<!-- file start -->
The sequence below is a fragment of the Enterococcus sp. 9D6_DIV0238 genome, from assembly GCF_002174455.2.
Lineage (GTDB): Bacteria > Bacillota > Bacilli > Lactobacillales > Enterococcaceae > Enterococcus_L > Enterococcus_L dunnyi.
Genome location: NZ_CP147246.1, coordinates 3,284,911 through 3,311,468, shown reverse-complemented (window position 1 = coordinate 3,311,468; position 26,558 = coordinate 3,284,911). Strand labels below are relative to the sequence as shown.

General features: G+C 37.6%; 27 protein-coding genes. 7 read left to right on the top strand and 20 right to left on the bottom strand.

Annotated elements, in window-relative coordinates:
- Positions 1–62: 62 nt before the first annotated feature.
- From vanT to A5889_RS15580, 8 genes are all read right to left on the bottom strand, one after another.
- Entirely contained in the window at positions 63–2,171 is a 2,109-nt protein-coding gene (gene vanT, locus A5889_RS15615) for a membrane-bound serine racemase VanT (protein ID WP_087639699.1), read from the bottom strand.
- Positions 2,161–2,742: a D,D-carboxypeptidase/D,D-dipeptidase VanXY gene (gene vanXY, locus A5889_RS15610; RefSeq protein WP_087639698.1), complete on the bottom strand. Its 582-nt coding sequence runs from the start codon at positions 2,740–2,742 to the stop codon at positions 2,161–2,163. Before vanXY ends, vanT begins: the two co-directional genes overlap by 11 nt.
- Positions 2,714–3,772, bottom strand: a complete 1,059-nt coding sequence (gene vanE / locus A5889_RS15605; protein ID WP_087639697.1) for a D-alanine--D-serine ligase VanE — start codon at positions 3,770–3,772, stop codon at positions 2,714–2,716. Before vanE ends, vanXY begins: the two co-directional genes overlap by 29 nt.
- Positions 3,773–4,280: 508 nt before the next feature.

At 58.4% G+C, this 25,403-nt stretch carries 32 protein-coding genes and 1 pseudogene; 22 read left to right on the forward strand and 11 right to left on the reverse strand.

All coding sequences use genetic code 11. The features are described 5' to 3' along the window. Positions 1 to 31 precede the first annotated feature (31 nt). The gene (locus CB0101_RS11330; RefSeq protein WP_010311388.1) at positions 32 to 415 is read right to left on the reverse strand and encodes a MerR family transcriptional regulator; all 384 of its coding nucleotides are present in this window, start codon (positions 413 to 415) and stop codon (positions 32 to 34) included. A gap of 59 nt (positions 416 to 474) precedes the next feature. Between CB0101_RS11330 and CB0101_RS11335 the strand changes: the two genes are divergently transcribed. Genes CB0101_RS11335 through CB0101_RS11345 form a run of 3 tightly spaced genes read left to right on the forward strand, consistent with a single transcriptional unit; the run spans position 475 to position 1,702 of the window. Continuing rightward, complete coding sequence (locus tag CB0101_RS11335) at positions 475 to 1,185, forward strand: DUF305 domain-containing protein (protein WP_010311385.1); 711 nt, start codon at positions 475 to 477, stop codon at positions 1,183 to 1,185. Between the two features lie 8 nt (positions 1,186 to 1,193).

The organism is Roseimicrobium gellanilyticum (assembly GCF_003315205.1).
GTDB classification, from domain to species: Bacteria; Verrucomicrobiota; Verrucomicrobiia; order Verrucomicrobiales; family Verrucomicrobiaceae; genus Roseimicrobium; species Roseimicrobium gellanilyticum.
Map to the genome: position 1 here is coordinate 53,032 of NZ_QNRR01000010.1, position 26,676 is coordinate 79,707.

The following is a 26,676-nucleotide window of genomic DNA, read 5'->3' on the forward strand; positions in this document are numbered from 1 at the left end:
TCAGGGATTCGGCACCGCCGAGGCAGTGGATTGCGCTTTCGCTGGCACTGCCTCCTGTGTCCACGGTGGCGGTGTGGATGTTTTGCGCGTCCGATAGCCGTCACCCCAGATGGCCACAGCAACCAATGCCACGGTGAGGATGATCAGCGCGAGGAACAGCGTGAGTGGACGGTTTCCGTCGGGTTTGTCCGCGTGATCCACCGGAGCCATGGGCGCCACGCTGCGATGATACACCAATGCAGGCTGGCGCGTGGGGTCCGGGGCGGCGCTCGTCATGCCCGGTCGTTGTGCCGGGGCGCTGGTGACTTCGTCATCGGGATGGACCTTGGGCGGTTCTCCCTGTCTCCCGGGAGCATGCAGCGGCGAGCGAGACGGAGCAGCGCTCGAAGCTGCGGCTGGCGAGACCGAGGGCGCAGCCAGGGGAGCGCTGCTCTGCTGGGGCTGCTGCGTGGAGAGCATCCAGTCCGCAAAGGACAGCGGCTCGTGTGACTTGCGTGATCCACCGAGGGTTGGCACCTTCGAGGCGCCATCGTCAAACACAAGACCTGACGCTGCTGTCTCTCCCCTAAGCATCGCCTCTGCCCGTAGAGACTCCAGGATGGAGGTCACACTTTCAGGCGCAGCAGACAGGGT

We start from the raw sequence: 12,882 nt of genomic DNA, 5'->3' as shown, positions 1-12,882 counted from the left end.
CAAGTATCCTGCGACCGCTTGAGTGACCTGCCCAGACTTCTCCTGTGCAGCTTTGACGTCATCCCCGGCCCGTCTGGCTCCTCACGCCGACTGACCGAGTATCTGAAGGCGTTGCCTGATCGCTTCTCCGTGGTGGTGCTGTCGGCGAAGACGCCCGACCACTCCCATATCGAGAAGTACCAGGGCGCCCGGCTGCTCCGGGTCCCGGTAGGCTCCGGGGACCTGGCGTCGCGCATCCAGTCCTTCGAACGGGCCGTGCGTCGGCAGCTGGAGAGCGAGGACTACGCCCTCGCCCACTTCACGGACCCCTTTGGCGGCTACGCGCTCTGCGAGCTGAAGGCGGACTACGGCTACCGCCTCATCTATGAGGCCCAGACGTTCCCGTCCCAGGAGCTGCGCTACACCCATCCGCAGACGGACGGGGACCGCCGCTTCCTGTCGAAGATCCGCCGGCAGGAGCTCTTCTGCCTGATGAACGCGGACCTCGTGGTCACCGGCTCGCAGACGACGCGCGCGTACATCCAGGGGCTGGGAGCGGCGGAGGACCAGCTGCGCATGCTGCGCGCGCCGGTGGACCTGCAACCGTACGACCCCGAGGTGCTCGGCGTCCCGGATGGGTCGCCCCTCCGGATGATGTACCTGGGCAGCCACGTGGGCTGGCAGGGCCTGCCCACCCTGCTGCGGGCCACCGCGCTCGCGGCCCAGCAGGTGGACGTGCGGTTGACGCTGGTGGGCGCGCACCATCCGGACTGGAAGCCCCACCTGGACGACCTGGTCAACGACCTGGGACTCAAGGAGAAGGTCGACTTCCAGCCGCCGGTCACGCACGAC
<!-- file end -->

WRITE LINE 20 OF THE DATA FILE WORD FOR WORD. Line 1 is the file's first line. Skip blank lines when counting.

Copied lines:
CAAGTATCCTGCGACCGCTTGAGTGACCTGCCCAGACTTCTCCTGTGCAGCTTTGACGTCATCCCCGGCCCGTCTGGCTCCTCACGCCGACTGACCGAGTATCTGAAGGCGTTGCCTGATCGCTTCTCCGTGGTGGTGCTGTCGGCGAAGACGCCCGACCACTCCCATATCGAGAAGTACCAGGGCGCCCGGCTGCTCCGGGTCCCGGTAGGCTCCGGGGACCTGGCGTCGCGCATCCAGTCCTTCGAACGGGCCGTGCGTCGGCAGCTGGAGAGCGAGGACTACGCCCTCGCCCACTTCACGGACCCCTTTGGCGGCTACGCGCTCTGCGAGCTGAAGGCGGACTACGGCTACCGCCTCATCTATGAGGCCCAGACGTTCCCGTCCCAGGAGCTGCGCTACACCCATCCGCAGACGGACGGGGACCGCCGCTTCCTGTCGAAGATCCGCCGGCAGGAGCTCTTCTGCCTGATGAACGCGGACCTCGTGGTCACCGGCTCGCAGACGACGCGCGCGTACATCCAGGGGCTGGGAGCGGCGGAGGACCAGCTGCGCATGCTGCGCGCGCCGGTGGACCTGCAACCGTACGACCCCGAGGTGCTCGGCGTCCCGGATGGGTCGCCCCTCCGGATGATGTACCTGGGCAGCCACGTGGGCTGGCAGGGCCTGCCCACCCTGCTGCGGGCCACCGCGCTCGCGGCCCAGCAGGTGGACGTGCGGTTGACGCTGGTGGGCGCGCACCATCCGGACTGGAAGCCCCACCTGGACGACCTGGTCAACGACCTGGGACTCAAGGAGAAGGTCGACTTCCAGCCGCCGGTCACGCACGAC